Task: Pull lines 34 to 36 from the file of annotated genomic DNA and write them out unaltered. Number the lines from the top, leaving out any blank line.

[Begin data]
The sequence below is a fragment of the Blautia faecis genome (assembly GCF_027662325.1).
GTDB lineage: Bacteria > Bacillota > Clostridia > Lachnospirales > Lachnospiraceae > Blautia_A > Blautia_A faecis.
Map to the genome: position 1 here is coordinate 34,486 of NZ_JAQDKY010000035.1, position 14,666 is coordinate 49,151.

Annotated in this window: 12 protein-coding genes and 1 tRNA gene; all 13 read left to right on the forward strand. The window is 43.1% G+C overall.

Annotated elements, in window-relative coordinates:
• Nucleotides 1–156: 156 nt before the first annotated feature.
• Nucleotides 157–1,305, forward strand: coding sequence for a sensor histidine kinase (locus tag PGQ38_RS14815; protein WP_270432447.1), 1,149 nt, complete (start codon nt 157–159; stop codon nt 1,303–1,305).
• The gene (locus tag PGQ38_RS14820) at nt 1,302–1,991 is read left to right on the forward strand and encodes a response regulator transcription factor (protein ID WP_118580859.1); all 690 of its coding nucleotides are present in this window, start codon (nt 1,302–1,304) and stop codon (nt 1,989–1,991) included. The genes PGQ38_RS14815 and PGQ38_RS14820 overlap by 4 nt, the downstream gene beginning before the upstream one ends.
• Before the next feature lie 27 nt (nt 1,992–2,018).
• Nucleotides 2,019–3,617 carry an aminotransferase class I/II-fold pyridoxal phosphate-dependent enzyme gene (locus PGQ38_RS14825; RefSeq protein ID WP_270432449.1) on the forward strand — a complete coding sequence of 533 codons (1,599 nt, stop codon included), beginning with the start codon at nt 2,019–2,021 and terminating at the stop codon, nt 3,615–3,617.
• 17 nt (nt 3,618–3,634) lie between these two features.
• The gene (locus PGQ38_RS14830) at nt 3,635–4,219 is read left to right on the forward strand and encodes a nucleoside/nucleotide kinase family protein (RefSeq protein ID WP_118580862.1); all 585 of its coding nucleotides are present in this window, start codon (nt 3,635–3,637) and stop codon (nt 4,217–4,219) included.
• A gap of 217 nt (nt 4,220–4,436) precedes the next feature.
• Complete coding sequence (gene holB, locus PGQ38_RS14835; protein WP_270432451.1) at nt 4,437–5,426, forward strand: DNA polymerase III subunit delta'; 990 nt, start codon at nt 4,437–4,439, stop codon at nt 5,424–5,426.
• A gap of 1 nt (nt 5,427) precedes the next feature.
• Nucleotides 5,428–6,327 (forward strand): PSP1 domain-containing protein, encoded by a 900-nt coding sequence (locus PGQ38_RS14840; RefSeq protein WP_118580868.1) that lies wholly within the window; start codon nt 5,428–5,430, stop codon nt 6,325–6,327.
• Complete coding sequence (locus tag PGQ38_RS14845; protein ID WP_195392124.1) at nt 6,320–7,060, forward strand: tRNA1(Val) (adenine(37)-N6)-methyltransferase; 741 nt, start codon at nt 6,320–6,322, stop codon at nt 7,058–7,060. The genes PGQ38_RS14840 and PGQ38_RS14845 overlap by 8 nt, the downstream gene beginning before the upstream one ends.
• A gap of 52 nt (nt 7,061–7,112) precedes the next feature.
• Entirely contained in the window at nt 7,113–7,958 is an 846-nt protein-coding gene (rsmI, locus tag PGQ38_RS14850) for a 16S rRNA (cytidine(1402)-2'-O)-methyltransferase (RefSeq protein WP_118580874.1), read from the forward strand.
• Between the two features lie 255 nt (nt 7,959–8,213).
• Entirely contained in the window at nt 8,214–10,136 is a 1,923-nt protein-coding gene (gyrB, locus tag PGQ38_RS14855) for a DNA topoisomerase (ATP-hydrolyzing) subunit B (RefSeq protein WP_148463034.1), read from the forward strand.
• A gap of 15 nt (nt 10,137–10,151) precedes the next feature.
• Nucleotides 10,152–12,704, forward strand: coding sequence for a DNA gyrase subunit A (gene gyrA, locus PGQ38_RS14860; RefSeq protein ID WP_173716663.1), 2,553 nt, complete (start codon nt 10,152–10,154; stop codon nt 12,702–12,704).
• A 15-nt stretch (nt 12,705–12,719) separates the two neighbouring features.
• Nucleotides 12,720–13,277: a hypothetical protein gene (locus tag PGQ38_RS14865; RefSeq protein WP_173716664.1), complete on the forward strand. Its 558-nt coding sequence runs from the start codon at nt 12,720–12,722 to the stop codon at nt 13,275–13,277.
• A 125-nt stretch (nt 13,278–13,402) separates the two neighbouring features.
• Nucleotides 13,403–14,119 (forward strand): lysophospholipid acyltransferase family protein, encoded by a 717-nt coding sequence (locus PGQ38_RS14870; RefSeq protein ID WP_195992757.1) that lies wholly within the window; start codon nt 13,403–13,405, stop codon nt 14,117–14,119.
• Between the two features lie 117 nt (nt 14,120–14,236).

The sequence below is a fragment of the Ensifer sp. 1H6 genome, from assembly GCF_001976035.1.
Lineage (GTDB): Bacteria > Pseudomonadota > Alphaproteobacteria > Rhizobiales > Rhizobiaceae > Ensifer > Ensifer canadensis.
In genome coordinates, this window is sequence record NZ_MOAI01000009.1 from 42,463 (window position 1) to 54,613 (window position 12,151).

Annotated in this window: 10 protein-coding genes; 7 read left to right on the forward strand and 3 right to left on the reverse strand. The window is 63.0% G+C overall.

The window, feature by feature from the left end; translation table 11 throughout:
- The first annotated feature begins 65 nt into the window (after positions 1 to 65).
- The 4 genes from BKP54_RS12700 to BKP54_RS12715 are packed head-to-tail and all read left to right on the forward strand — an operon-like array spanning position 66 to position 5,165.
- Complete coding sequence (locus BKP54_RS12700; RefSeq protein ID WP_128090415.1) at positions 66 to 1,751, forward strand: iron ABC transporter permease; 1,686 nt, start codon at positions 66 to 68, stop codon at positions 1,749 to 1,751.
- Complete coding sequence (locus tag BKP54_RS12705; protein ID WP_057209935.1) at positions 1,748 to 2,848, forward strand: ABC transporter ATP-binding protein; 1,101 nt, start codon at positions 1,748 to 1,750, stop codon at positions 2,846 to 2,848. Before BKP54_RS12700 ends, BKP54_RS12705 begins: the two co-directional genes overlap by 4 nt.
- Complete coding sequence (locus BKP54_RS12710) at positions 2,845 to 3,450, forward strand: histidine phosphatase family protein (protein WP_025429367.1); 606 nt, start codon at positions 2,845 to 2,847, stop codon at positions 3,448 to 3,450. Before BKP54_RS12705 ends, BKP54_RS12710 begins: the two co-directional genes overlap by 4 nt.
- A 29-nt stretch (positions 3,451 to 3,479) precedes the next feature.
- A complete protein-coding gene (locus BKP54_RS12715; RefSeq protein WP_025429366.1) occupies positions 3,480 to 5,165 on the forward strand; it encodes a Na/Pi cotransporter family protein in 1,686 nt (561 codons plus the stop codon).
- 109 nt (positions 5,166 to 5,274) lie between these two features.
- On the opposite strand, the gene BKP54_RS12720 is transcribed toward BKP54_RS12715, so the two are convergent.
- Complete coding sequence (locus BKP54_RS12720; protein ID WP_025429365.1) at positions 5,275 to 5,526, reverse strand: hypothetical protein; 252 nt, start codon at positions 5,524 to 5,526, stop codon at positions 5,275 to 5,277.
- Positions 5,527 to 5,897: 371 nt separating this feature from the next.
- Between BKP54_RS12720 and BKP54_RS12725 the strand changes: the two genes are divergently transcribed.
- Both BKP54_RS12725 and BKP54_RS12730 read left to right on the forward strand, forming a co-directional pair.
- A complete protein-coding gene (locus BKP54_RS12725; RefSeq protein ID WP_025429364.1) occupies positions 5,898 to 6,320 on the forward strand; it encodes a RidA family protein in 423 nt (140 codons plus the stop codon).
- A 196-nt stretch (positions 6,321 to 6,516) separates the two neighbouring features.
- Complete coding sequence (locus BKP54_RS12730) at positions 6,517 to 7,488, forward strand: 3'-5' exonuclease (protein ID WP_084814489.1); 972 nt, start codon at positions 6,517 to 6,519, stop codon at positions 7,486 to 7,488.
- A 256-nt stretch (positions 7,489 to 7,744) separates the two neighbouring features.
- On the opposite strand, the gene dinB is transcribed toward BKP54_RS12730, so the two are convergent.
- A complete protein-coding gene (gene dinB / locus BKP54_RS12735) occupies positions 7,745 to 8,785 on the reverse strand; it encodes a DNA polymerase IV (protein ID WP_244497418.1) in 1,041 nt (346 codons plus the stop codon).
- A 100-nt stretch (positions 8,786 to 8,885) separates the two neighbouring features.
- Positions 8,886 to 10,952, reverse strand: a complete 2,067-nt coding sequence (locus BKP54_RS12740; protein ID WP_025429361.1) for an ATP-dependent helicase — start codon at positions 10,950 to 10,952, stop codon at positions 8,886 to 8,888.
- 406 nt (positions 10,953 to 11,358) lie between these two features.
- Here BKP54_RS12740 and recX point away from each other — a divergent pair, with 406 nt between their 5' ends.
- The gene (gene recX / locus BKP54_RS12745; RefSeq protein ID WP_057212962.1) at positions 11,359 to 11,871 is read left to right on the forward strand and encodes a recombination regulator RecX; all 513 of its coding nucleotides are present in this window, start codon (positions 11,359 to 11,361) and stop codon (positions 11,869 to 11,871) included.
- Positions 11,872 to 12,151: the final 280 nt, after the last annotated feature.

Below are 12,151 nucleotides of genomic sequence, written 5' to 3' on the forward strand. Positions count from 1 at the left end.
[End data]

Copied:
- The first annotated feature begins 65 nt into the window (after positions 1 to 65).
- The 4 genes from BKP54_RS12700 to BKP54_RS12715 are packed head-to-tail and all read left to right on the forward strand — an operon-like array spanning position 66 to position 5,165.
- Complete coding sequence (locus BKP54_RS12700; RefSeq protein ID WP_128090415.1) at positions 66 to 1,751, forward strand: iron ABC transporter permease; 1,686 nt, start codon at positions 66 to 68, stop codon at positions 1,749 to 1,751.